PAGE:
Should General Contractor Show Sub-Contractor Itemized Receipts to Homeowners for Payment
By Mark J. Donovan
||Question: Mark, I have a general contractor payment question.
My husband and I believe the general contractor should be supplying itemized receipts for any work performed by his sub-contractors for which we are ultimately responsible to pay.
Also, we believe the general contractor should provide itemized receipts to us for which there is an allotment amount set aside for items such as concrete.
For example, there was a $14,000 allotment for concrete in regards to pouring the foundation, however there was no invoice provided to us from the foundation sub-contractor showing his real costs. We simply had to pay the general contractor after the foundation was poured per the allotment of money set aside for this work.
Is it customary for the homeowner not to receive a receipt or breakdown of the costs whether the sub-contractor costs are more or less than what the general contractor stated in his contract price for building the home? And if the general contractor miscalculated an expense for a service and/or materials included in the contract and contract price, can he now pass along that financial error on his part to us? Any insight into these questions or general contractor payment practices would be appreciated.
This is a very common general contractor payment practice.
His payment schedule should be based upon certain milestones being complete in the construction, many of which should be tied to building inspector inspections.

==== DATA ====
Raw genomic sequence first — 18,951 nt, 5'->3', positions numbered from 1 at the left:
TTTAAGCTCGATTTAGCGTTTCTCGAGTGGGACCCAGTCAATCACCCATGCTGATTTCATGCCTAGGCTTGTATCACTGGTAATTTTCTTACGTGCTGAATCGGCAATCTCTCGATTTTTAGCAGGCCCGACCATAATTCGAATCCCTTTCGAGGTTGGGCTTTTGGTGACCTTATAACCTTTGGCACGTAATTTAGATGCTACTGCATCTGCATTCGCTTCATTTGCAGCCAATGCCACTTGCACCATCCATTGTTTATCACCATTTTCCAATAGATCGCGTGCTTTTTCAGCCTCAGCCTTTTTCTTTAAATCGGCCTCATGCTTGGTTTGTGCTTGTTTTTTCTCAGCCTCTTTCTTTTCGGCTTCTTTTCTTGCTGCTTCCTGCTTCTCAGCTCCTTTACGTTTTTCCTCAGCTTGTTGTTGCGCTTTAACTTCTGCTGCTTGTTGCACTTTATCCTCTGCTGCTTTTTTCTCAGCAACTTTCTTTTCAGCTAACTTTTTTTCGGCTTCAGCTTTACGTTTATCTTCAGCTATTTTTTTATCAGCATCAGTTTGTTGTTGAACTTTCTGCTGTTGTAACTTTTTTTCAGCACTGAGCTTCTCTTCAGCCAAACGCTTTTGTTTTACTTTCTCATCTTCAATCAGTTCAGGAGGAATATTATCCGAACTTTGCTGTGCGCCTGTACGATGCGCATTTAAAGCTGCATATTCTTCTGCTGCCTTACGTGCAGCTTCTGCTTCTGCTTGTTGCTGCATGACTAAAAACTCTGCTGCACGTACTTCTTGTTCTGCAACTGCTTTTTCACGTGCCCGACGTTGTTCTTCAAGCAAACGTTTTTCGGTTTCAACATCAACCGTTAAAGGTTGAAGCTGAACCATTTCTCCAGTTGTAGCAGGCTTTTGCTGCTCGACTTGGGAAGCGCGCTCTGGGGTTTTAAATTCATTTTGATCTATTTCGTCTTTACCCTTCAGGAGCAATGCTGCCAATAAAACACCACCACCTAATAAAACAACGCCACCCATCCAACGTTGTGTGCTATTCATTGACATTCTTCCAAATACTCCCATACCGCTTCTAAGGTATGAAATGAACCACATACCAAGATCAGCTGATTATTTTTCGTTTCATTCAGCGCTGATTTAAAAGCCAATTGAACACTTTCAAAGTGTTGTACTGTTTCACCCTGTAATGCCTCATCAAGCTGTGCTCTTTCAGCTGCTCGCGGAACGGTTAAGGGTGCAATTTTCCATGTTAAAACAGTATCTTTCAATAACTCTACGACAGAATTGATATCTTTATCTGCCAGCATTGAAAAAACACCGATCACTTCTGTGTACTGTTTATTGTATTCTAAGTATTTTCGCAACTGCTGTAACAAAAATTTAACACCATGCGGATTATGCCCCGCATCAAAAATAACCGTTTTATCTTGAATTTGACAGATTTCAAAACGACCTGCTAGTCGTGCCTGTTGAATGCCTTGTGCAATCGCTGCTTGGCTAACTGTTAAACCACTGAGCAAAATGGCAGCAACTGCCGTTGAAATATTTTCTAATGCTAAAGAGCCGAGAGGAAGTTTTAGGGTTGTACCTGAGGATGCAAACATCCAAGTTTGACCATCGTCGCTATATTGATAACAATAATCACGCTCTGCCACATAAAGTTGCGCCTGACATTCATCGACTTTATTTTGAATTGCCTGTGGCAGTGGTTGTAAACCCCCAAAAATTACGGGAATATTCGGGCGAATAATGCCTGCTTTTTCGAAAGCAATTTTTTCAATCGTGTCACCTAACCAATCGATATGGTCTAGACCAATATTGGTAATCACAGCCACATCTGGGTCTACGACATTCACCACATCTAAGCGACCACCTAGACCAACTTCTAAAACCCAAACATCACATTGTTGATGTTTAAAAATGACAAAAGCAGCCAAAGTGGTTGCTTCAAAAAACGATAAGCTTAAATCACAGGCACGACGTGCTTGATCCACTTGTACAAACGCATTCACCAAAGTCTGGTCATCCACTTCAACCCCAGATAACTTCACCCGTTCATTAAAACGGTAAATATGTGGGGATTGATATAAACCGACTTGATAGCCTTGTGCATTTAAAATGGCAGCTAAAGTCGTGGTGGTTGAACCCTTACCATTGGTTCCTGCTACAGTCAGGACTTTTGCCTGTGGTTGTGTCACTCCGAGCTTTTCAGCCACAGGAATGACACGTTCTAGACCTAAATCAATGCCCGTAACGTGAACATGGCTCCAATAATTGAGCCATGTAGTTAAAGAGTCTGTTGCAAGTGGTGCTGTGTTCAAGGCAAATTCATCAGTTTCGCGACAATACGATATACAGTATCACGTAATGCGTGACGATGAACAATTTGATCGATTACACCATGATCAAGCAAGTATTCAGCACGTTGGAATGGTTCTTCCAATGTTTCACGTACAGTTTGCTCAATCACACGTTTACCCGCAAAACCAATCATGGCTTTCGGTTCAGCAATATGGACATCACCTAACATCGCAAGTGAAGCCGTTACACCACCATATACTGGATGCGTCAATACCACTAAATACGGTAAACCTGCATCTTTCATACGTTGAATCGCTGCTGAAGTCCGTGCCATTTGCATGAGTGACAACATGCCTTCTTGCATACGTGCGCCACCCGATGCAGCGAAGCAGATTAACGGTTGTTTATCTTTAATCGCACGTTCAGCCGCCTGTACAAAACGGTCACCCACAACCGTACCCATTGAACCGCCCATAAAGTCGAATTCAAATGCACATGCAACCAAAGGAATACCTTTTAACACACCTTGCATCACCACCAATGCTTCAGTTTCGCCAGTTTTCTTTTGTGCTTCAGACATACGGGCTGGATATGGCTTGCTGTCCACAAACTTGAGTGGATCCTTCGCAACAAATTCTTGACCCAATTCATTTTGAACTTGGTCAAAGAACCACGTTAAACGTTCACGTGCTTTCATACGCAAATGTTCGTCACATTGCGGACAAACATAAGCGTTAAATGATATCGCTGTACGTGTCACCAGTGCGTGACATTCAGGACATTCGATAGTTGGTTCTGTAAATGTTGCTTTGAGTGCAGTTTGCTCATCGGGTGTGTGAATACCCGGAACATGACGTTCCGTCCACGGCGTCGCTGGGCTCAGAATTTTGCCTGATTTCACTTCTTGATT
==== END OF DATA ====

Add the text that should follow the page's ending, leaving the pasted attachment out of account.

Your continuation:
In regards to cost overruns, it depends how the contract is worded and if change orders happen during the construction. If however the contract is on schedule and being built per the plans, and he tries to charge you more, than you should certainly push back. In this situation he should indeed show you the receipts from the subcontractor(s) to show that he did pay more than he budgeted for.
|If the receipts show a higher cost than what he budgeted for, and he included these cost estimates in his original contract proposal, then the two of you can hopefully come to some terms on who should pay.
If it is simply his error, then theoretically he should pay but often he will push for you to pay instead.
If you refuse to, or can’t meet somewhere in the middle, most likely you’ll pay later on in some way or form. My advice here is to look for compromise.
If the cost overruns are higher due to change orders caused by you the homeowner, then you should expect to pay for the added costs.
Again the general contractor’s contract proposal should include language in it that discusses how building change orders are handled between the contractor and the homeowner. This way there is no doubt from the start of the project on who is responsible for paying for them. Usually it is the homeowner who pays for them, as it is normally the homeowner that initiates a building change order. And keep in mind, construction changes cost dearly. They can add 2 to 3 times the cost to a task for what it originally cost.
For more help on either hiring a general contractor or acting as your own general contractor see my home addition and home remodeling bid sheets. They can save you a fortune by helping you to properly plan your home construction project and hire the right general contractor and/or subcontractors.
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